The majority of field recording mentioned on this site is for a practical purpose: you need a sound, you fetch it, and then you use it. But does that mean all field recording is only captured, cut, and lined up in commercial projects?
Of course not. Many field recordists capture audio beyond the studio for enjoyment alone. Others explore boundaries of the sonic world itself and express them not in games or episodic television, but present them in pure creativity as art itself.
Miguel Isaza is one of those people. He has founded industry-leading sound websites Designing Sound and Sonic Field. He is editor for sound for media, sound art and sound technology at the Spanish Hispasonic Web portal. He is well known for his artistic field recordings, which he releases on via Bandcamp and on his own label, Éter.
I approached Miguel and asked if he would like to share his philosophical approach to capturing field recordings. I was curious what role – if any – equipment plays in his deeply creative approach to capturing audio.
I was quite thrilled that he agreed. So, today Miguel Isaza shares how his field recording explorations of the sonic realm delve into an interconnected “sonic web” to create a unique listening experience that reveals a deeper understanding about the experience of field recording itself.
Creative Field Recording: Can you share how and why you began field recording?
Miguel Isaza: I started when I was into sound design for media, in the usual process of looking for materials for sound effects. I began by simply going around with a Zoom H2 and then listening back to materials a lot, then processing, layering and designing them, so in those stages recordings started to get new lives a reveal new possibilities.
CFR: How do you personally approach field recording for art, as opposed to “typical” field recording? Do you feel field recording for art is different than studio field recording?
MI: I don’t think there is an opposition at all. Actually, field recording serves as an invitation for not drawing strict lines between sound practices and actually intertwine them. I approach field recording as an extension of my listening practice, not so much towards a specific goal but more towards an experience, so most of the time I’m recording just for getting inside echoes, questioning time or printing some ghostly events which lead me to certain perceptual paths. So it is not really made because of an art project or a research, as it can be unintentional as well. It can be an excuse for listening; a way of remembrance; a technique for gathering resources for design and art; a musical task, etc, but at the end, it is not attached to a particular practice at all and instead it works as a meeting point between processes, and that makes it wonderful for me.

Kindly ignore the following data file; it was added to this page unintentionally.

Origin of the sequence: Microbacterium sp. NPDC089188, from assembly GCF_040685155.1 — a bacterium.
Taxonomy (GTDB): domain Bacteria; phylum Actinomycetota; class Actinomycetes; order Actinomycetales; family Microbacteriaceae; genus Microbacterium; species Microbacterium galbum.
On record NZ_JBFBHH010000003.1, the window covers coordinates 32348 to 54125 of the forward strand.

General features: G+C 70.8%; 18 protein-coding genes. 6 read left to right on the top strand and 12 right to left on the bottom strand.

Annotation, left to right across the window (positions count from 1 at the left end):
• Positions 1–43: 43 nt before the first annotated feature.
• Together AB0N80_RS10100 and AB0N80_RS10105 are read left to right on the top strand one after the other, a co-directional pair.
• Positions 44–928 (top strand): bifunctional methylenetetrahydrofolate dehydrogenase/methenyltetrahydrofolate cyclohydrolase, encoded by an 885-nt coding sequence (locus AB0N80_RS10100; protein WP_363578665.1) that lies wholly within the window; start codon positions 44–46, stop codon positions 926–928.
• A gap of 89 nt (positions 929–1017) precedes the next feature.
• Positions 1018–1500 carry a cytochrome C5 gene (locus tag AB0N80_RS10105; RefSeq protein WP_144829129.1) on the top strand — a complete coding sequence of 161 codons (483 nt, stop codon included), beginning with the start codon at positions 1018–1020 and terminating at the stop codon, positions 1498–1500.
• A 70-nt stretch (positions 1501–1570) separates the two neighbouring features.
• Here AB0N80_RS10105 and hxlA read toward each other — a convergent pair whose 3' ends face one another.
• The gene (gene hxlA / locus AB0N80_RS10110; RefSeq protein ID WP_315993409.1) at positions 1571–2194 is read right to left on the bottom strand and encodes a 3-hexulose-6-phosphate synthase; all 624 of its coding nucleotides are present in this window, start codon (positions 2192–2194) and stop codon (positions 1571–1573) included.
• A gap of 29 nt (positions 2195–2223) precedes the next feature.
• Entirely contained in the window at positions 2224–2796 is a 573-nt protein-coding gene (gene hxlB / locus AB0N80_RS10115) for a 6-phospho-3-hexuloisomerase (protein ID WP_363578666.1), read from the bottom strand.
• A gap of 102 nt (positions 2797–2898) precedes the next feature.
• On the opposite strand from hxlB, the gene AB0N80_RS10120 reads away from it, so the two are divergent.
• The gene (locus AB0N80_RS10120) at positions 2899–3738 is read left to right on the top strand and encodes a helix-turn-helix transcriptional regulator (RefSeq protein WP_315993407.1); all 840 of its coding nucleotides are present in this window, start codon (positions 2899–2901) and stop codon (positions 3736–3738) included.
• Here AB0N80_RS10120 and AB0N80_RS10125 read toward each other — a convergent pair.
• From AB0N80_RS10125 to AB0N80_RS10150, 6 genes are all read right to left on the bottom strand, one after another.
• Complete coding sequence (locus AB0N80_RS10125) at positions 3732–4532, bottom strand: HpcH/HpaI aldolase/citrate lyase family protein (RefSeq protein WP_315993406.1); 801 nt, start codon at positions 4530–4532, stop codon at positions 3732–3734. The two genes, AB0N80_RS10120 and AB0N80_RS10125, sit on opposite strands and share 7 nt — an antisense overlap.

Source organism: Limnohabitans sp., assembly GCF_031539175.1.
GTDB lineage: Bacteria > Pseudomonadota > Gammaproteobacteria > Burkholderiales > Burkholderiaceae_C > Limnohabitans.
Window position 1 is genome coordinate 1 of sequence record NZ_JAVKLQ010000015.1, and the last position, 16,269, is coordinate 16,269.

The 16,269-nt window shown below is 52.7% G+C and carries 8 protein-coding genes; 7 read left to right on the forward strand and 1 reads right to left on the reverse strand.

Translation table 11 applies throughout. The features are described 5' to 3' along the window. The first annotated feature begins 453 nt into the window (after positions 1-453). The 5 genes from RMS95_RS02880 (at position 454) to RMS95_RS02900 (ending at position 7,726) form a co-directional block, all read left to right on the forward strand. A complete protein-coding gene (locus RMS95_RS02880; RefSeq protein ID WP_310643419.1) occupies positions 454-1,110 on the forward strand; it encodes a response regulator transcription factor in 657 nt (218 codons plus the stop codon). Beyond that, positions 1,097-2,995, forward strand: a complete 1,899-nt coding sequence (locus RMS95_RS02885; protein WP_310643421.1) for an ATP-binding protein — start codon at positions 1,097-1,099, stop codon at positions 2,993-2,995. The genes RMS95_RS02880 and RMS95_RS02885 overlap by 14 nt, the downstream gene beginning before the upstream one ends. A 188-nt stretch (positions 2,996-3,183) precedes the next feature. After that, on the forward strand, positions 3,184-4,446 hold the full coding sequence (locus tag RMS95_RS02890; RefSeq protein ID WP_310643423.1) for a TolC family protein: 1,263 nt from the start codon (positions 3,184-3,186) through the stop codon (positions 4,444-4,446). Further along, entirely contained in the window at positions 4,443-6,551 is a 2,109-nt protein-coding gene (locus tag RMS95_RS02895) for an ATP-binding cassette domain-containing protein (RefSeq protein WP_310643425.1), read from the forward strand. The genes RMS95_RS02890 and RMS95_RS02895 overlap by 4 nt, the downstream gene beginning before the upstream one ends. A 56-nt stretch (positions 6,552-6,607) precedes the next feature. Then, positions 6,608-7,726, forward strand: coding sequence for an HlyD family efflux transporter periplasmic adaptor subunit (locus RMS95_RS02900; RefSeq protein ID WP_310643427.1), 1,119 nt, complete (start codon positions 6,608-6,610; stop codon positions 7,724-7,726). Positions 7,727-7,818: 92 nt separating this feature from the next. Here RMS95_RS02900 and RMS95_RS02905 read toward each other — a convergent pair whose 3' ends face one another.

That is what shapes the “artistic” aspect of it I guess, such set of intentions and/or processes one explores or avoids in the actual listening-recording-playback chain, although it depends a lot on oneself, not only because of the function, use or aim, but because of the actual experience that is implied when recording, plus the set of values you give or ignore, also because it’s not merely auditory, but affective in the logic of the whole inter-sensory dynamics. Sounds happen both on the physical and in the psychic aspects of our experience, so field recording is about capturing signals in both aspects, involving both recording and remembering. Our listening memory and those sounds we cannot tell if are imagined or real, also get recorded in certain way. Also, one is not merely hearing but breathing, touching, seeing, thinking, etc and all that can also be involved in our sound experience, so when “in the field”, one actually finds a lot of processes going on, both in the invisible/acousmatic aspect, as in the visual/conceptual one. I guess that’s where field recording serves for an art and also can be an art on its own: when frontiers between a supposed reality and imagination are dissolved and you find yourself floating around both “the sounds of the world” and “the worlds of the sound.” In my case, I’m particularly interested in the latter, because it offers me a perspective in which field recording is mainly a creative listening practice, a prosthetic technology which allows to travel in sound, but not so much in static places or contexts – although some aspects of them are “preserved” in the recording – but in ever-changing realities. In that case, I would think that in artistic procedures is not about caring too much about a fixed idea of recording sounds which objectively inhabit the world, but more about the worlds arising in the listening experience, and this not something exclusive of sound artists or musicians, but also Foley artists and sound designers, because they really focus on the many layers happening inside a recording and the acousmatic contract which makes them to interconnect; that’s why vegetables can sound like flesh or a pair of coconuts work perfectly as gallop. It’s also interesting how it is approached in science or even medicine, where you find more and more layers of sonic relations being explored with field recording. It is actually interesting for politics, astronomy or religious studies… It’s a meeting point, as said before. So I would say the artistic aspect of field recording lies in that way of openly interacting with those possibilities present in the vast sonic web, pointing to the interconnection of them rather than fragmentation; opening doors to explore the field as an entanglement of multiple modes of listening in order to reveal a sonic multiverse that serves a point of convergence of elements which can be aesthetic, poetic, socio-political, spiritual, psychological or scientific, but are primarily a simple task of going around and listening.